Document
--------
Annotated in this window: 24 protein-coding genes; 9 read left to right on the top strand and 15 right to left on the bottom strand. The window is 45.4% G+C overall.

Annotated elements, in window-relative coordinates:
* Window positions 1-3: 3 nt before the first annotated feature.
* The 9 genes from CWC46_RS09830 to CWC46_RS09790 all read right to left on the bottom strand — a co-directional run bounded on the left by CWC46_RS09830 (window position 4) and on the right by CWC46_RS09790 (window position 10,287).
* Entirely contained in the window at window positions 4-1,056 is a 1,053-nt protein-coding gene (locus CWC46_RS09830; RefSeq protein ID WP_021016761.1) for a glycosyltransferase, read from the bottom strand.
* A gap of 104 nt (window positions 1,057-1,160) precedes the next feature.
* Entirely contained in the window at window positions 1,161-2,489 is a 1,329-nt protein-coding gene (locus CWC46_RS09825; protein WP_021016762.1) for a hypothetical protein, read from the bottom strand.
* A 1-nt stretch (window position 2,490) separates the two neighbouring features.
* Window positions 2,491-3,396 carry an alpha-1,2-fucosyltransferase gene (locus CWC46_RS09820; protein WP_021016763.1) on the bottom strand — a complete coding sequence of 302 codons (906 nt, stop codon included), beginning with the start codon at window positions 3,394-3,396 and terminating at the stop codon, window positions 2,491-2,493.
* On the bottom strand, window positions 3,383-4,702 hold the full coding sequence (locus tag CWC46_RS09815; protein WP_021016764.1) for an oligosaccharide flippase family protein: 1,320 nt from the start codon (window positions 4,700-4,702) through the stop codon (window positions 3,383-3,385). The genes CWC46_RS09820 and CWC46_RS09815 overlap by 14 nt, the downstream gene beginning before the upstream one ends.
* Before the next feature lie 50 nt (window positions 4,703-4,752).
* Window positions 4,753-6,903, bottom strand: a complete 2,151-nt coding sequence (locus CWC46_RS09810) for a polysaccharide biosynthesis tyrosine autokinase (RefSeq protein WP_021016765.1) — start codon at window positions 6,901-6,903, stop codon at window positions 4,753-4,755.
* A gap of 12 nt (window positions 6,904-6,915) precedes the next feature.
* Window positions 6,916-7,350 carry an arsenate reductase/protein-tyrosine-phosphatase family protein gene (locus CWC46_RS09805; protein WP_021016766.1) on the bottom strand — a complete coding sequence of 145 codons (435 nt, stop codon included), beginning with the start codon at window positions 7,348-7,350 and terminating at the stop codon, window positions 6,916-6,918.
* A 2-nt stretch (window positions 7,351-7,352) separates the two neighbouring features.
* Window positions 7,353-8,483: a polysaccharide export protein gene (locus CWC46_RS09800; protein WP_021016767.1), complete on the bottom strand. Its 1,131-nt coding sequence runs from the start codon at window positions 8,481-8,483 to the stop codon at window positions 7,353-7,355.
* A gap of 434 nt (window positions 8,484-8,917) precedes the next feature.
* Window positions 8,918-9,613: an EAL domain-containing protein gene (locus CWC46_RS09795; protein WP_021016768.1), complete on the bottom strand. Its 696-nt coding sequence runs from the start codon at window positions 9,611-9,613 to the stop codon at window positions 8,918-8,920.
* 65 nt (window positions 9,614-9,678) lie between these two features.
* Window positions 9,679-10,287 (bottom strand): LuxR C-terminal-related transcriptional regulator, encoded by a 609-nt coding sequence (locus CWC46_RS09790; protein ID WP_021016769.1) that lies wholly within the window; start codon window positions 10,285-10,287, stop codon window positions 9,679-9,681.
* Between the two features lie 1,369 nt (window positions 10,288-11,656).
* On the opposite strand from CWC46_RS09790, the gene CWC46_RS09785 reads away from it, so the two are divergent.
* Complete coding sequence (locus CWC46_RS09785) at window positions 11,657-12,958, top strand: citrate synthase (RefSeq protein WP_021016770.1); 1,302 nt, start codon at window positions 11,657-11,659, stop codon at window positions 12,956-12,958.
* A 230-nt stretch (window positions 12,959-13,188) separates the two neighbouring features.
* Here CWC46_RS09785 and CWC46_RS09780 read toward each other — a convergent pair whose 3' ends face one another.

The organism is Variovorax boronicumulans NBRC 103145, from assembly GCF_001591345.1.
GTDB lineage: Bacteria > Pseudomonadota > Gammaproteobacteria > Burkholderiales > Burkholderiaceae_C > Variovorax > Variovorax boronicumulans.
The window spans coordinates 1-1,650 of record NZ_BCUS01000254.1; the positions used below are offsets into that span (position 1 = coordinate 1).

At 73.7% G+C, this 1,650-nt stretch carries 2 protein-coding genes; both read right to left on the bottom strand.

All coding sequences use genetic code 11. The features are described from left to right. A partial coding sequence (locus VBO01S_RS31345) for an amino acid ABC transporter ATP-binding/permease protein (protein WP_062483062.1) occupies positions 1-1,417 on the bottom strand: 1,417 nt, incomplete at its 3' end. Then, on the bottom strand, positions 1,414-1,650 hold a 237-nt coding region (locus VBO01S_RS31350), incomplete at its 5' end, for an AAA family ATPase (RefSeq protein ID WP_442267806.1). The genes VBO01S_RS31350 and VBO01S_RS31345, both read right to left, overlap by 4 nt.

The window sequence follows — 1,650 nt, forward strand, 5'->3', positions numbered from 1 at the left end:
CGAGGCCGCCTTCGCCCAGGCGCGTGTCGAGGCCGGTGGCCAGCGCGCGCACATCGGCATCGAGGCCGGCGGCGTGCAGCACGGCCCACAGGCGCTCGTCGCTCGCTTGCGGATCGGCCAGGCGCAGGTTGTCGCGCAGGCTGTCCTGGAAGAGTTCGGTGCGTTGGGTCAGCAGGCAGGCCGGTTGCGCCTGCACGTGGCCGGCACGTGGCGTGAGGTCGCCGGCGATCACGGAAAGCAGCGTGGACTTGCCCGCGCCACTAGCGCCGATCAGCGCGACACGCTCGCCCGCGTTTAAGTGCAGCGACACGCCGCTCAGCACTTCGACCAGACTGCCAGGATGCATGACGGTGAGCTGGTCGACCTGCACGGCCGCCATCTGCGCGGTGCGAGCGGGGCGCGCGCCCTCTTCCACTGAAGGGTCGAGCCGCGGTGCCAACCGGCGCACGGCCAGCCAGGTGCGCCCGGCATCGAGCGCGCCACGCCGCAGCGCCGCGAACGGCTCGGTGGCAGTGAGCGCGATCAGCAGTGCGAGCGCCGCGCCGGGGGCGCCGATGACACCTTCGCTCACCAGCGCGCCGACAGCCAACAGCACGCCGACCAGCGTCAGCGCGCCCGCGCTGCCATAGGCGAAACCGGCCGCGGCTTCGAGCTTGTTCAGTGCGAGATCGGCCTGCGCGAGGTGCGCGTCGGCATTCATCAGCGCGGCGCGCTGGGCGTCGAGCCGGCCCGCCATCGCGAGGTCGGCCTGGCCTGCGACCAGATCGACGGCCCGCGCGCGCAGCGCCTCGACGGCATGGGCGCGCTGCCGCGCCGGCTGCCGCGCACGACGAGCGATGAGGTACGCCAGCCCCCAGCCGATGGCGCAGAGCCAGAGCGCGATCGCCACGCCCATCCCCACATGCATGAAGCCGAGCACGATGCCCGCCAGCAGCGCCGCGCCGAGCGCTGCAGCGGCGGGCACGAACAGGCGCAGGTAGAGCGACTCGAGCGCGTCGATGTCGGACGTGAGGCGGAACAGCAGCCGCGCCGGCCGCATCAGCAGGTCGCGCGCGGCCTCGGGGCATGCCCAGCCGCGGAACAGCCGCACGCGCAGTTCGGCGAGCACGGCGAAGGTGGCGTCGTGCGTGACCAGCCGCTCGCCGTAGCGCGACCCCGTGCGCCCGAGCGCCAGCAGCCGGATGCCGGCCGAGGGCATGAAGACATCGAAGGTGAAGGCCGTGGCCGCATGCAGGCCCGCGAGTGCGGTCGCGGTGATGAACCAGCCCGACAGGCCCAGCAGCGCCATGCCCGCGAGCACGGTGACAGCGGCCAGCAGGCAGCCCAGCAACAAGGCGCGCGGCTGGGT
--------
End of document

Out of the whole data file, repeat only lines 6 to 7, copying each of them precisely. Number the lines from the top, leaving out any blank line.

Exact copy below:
* A gap of 104 nt (window positions 1,057-1,160) precedes the next feature.
* Entirely contained in the window at window positions 1,161-2,489 is a 1,329-nt protein-coding gene (locus CWC46_RS09825; protein WP_021016762.1) for a hypothetical protein, read from the bottom strand.